Rules are made to be broken as long as you know how to break them. Here are some tips for creative and constructive transgression of design norms.
Aesthetics are governed by rules. But once you’ve learned those rules, you can learn how to constructively break them. By taking risks, challenging conventions, and trying new things, you can make your rooms and the parties you host in them truly stand out. Throw out the rulebook with this guide to breaking the rules in interior design.
Vary Your Wood Shades
Some designers advise against clashing wood tones. But a room with only one shade of wood everywhere is a sauna. Unless you plan on heating your den to 120 degrees, don’t be afraid to mix soft blondes with hardwoods and rich dark stains. You can still achieve a rustic and earthy look with a variety of woods without falling into monotony.
Say No To Symmetry
The human eye loves symmetry—up to a point. If you took half of a person’s face and reversed it, creating a mirror image of one side, the perfect facial symmetry would be deeply unnerving. So, it goes for interior design as well. Everything need not be perfectly symmetrical in a room. Some constructive asymmetry can give the space a more organic feel.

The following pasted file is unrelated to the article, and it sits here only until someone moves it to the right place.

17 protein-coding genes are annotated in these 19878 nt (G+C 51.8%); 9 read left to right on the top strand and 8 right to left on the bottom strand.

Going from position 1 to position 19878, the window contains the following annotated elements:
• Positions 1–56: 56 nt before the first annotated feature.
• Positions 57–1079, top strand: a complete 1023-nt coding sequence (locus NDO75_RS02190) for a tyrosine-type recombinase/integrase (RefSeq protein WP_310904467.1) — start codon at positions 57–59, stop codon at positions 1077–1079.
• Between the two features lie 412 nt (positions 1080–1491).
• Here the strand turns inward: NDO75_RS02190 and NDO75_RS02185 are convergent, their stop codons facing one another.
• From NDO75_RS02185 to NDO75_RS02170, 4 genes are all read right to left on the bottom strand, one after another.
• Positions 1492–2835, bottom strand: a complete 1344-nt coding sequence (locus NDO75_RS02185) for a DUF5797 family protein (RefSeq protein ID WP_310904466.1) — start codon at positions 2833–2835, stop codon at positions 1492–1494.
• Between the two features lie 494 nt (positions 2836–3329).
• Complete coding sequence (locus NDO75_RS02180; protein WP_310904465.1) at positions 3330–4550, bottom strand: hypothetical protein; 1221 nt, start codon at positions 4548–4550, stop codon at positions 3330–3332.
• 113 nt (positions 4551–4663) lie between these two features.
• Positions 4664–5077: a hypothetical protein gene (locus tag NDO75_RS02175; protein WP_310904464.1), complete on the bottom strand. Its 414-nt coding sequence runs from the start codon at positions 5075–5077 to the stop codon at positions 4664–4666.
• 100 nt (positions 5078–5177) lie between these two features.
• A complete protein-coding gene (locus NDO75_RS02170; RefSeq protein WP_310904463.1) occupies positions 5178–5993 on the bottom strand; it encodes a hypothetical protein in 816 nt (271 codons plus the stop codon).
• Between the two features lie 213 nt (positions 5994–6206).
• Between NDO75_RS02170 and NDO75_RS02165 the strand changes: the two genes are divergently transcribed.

Mix and Match Your Tableware
Who says everyone at the table has to eat from identical plates? You can achieve an eye-catching table setting with thoughtfully random combinations of colors and patterns. Plates don’t have to be either white or off-white—you can assemble an entire rainbow of colors at the table if you’d like. With disposable tableware options, you can try all sorts of new permutations and experiment with mixing and matching until you find an assortment you love—and then love another.
Try Furniture in Unfamiliar Places
By placing conventional furniture in unconventional locations, you can do some creative destruction of the design rulebook. While the dining room is no place for a kitchen sink, you have more freedom than you might think. For storage and decorative purposes alike, you don’t need to restrict a dresser or chest to the bedroom or its adjoining closet. A dresser in your living room can provide valuable surface space for displays as well as room to stow away entertainment media, blankets, and other non-essentials, all while acting as a bit of a conversation piece. A well-upcycled dresser can provide even more character and accent to your room.
Embrace Accent Walls
Convention dictates that we use one color for all the walls in a room. However, selecting a bold and bright color for one wall can really pop against the neutral colors we typically embrace for living and family rooms alike. A slate blue wall in an otherwise pale-yellow room brings life and dimension to the space.
When it comes to breaking the rules of interior design, shedding those neutrals altogether is one of the boldest ways you can do that. Whether it’s paint or furniture, bold colors can make your home inviting and unique.